It has become recently known that at the end of January 2016 the company “Star Media TV” obtained an encoded satellite broadcasting license at the National TV and Radio Broadcasting Council for the channel “Star Cinema”. It is announced that the channel’s airtime will be composed of foreign and national content at 50/50. It is expected that the channel will operate under a subscription model, without advertising and collecting money for its activities from providers, or from selling access cards. The members of the National Broadcasting Council expressed their doubts about the viability of that approach, because in addition to the “card” approach, the future operator would use the poorest encoding type BISS-Code.
Earlier, Ukraine had such operators as the MYtv, which stopped its activities in 2012. The company “Poverkhnost” went bankrupt in 2011, and in 2014 another satellite TV provider “Lybid TV” ceased providing services due to debts.

Results

There is significant number of households in Ukraine, which watch satellite TV without paying for it. The key market players share the same opinion that it is necessary to reduce substantially the number of free channels, to encode other channels and to offer users an alternative whether to get large number of HD programs and movies for a small monthly subscription fee, or to watch a limited so-called social package of channels in the poorer quality. This approach worked fine in other countries, however it is important to consider regional aspects and not to make “sudden movements” for not to antagonize TV audience.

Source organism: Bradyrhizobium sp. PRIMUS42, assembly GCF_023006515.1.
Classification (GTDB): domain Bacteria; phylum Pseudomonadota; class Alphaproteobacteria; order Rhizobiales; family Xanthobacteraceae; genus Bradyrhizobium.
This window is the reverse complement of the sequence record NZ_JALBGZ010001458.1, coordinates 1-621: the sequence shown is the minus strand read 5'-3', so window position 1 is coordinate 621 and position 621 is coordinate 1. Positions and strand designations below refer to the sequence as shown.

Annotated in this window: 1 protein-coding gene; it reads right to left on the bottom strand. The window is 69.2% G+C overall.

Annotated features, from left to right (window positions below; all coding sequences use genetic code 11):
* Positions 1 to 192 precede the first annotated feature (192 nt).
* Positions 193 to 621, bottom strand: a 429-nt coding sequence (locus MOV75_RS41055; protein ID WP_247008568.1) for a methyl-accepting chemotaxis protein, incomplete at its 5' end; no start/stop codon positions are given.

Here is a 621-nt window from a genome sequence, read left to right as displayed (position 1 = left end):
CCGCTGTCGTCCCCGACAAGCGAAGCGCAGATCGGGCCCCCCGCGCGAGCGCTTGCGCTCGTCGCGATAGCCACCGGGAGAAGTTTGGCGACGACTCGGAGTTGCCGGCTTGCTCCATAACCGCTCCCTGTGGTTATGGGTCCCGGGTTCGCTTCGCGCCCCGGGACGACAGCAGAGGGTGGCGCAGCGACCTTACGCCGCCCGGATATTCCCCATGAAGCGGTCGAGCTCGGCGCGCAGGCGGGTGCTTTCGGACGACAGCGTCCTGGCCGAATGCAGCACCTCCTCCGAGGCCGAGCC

The final business model to monetize DTH TV market will be affected by a low standard of living in the country, as well as the previous negative experience of companies that dropped out of the satellite TV market. The reasons for their leaving were different, i.e. a wrong business model, bankruptcy, excessive financial burden. Nevertheless, the entry of the world’s major DTH operators into the Ukrainian market and the increased competition, not only within the satellite TV, but also by other operators of TV broadcasting like terrestrial, cable and IPTV, carry hope that in the foreseeable future there will appear several powerful national players in Ukraine. Everybody will benefit from it, i.e. content providers, service providers, government and primarily TV viewers.